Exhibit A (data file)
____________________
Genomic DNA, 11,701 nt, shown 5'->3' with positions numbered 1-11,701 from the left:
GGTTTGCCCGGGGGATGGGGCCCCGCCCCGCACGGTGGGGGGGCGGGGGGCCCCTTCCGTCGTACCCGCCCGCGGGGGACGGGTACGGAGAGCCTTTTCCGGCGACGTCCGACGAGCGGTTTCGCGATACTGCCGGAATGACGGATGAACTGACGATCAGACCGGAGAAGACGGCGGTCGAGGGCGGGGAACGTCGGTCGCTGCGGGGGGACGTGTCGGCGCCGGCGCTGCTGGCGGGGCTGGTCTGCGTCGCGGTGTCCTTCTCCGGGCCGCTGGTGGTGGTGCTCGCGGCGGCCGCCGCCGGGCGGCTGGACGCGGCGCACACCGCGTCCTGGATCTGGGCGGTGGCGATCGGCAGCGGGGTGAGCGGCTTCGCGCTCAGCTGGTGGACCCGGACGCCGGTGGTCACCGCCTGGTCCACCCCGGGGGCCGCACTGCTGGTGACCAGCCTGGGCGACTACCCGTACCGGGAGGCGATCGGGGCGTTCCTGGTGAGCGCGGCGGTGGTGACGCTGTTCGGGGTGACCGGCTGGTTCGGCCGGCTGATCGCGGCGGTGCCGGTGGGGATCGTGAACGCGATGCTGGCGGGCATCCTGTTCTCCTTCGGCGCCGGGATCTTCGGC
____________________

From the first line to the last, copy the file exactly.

Genomic DNA, 11,701 nt, shown 5'->3' with positions numbered 1-11,701 from the left:
GGTTTGCCCGGGGGATGGGGCCCCGCCCCGCACGGTGGGGGGGCGGGGGGCCCCTTCCGTCGTACCCGCCCGCGGGGGACGGGTACGGAGAGCCTTTTCCGGCGACGTCCGACGAGCGGTTTCGCGATACTGCCGGAATGACGGATGAACTGACGATCAGACCGGAGAAGACGGCGGTCGAGGGCGGGGAACGTCGGTCGCTGCGGGGGGACGTGTCGGCGCCGGCGCTGCTGGCGGGGCTGGTCTGCGTCGCGGTGTCCTTCTCCGGGCCGCTGGTGGTGGTGCTCGCGGCGGCCGCCGCCGGGCGGCTGGACGCGGCGCACACCGCGTCCTGGATCTGGGCGGTGGCGATCGGCAGCGGGGTGAGCGGCTTCGCGCTCAGCTGGTGGACCCGGACGCCGGTGGTCACCGCCTGGTCCACCCCGGGGGCCGCACTGCTGGTGACCAGCCTGGGCGACTACCCGTACCGGGAGGCGATCGGGGCGTTCCTGGTGAGCGCGGCGGTGGTGACGCTGTTCGGGGTGACCGGCTGGTTCGGCCGGCTGATCGCGGCGGTGCCGGTGGGGATCGTGAACGCGATGCTGGCGGGCATCCTGTTCTCCTTCGGCGCCGGGATCTTCGGC